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Christmas Birthday Gimmes

With the holiday season upon us, us December babies often get the short-end of the stick. When I was in college, for example, I always had finals or was flying home on my birthday, December 15th, so a party or even just dinner out was never an option. That said, it’s not so bad a deal in the end–everyone’s already in a festive spirit, after all! I share a birthday with an acquaintance from school who moved to the same city I did after graduation and was invited to her Christmas/Birthday party last year.

I was appalled to see her invitation state the following:

“So, while I loathe the “2 for 1” in gift giving… for parties, I’ll hit two birds with one stone:

Christmas part: Come over for holiday goodies from moi, and a screening of a festive movie
Birthday part: Bring an ornament to trim the tree as your gift! (Whatever reminds you of me, is “so me”, etc)”

Not only was she complaining about being shortchanged on receiving gifts on her birthday, but admission to the party was specifically a Christmas ornament that was “so her”.

I declined the invitation because I had another engagement, but was quite relieved and glad to do so anyway after being instructed on what self-centered gift to bring her.

I had put the event out of my mind until this year when I posted on Facebook about my first Christmas tree and how I was going to have to start building up my ornament collection. She replied to the post with the comment, “Ask everyone for one for your birthday! (That’s how I got mine started!!)”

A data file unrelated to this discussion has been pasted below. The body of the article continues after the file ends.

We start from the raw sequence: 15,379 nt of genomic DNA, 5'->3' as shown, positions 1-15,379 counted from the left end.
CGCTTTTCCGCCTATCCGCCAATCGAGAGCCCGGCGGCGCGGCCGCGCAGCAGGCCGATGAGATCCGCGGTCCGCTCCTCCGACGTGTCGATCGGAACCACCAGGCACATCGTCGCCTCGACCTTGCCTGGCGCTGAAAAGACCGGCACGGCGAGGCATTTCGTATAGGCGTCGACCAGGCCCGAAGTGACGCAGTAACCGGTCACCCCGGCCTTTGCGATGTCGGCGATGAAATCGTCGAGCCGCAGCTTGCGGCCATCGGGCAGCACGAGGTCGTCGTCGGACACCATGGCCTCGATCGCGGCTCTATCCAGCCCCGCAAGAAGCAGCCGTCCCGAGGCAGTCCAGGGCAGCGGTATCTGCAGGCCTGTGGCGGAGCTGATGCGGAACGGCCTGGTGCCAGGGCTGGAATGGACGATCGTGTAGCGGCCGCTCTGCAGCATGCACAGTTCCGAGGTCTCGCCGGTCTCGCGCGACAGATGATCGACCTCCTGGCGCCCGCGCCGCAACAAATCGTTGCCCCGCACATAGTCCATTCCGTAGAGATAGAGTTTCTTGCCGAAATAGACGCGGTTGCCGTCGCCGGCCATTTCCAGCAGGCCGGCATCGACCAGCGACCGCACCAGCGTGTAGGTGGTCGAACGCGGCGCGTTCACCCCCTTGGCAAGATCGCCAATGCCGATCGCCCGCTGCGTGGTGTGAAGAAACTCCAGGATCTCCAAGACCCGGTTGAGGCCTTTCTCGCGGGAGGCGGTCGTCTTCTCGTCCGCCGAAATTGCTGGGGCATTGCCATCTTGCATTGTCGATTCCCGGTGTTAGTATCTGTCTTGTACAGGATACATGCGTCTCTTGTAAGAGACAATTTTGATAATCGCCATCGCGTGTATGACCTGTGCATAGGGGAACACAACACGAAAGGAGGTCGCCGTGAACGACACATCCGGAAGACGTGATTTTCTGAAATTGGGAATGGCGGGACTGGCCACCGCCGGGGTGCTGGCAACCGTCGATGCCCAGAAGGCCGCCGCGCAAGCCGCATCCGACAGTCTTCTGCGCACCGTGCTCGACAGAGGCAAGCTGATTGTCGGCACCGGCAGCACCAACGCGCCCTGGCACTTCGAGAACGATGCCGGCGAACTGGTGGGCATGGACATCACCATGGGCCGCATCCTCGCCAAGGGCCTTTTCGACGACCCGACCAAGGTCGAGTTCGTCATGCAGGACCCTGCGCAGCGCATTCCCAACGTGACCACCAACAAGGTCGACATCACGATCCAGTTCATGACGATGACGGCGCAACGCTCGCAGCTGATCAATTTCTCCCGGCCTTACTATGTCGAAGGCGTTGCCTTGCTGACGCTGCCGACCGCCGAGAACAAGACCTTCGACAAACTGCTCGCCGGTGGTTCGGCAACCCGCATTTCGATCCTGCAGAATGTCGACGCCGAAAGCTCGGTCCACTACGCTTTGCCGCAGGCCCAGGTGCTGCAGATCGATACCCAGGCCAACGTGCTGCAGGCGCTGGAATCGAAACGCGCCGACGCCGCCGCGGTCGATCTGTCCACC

Goodness gracious….   1210-12


There is a small contingent of Ehell readers who believe they have the right to host a birthday party or dinner in honor of themselves and see nothing wrong with directing their guests as to the appropriate gift they believe they deserve.   Telling people what you would prefer as a gift IF AND WHEN THEY ASK is fine and dandy, but putting a specific gift request in an invitation is just pure tacky and entitled.    For some reason, when it comes to a birthday, all etiquette sense goes flying out the window.   In this case the birthday girl hostess gripes about the “2 for 1” aspect of having a December birthday but then she promotes it by suggesting that an appropriate birthday gift for her would be Christmas tree ornaments.   It’s a sneaky way to acquire new holiday decor.  So I’m not approving comments which endorse this mindset.

I have a December birthday child.  My youngest arrived December 19th many years ago.   We celebrate with dinner at her favorite restaurant with the family and give our gifts at that time.   She does have an extensive ornament collection primarily because I have bought her a new one each year but more importantly, she has made and exchanged ornaments with friends for at least 12 years.   If you want new and interesting ornaments, you plan and host an ornament exchange party.   I went to one ten days ago.   The hosts of the party requested that everyone bring an ornament that had some tie to the giver and to please include a note as to how the ornament does that.   As guests arrived,they placed their wrapped ornaments in a pile and after chowing down on refreshments, we drew random numbers from a basket, then picked and opened a package in the order of the numbers.   We each read aloud the note and the ornament was passed for everyone to ohh and ahh over.   It was a very pleasant party that was not difficult to host.


Comments on this entry are closed.

  • Din December 18, 2012, 3:03 pm

    If you’ve got friends of a different faith, please at least consider not hosting a Christmas themed party. Those of us who may be feeling mildly excluded anyway, wind up either not going and feeling excluded, or going to a party that offers us little in the way of participation (and don’t get me started on “Oh, just play anyway! What’s the harm?” That’s a special level of etiquette hell.)

  • Alice December 18, 2012, 3:06 pm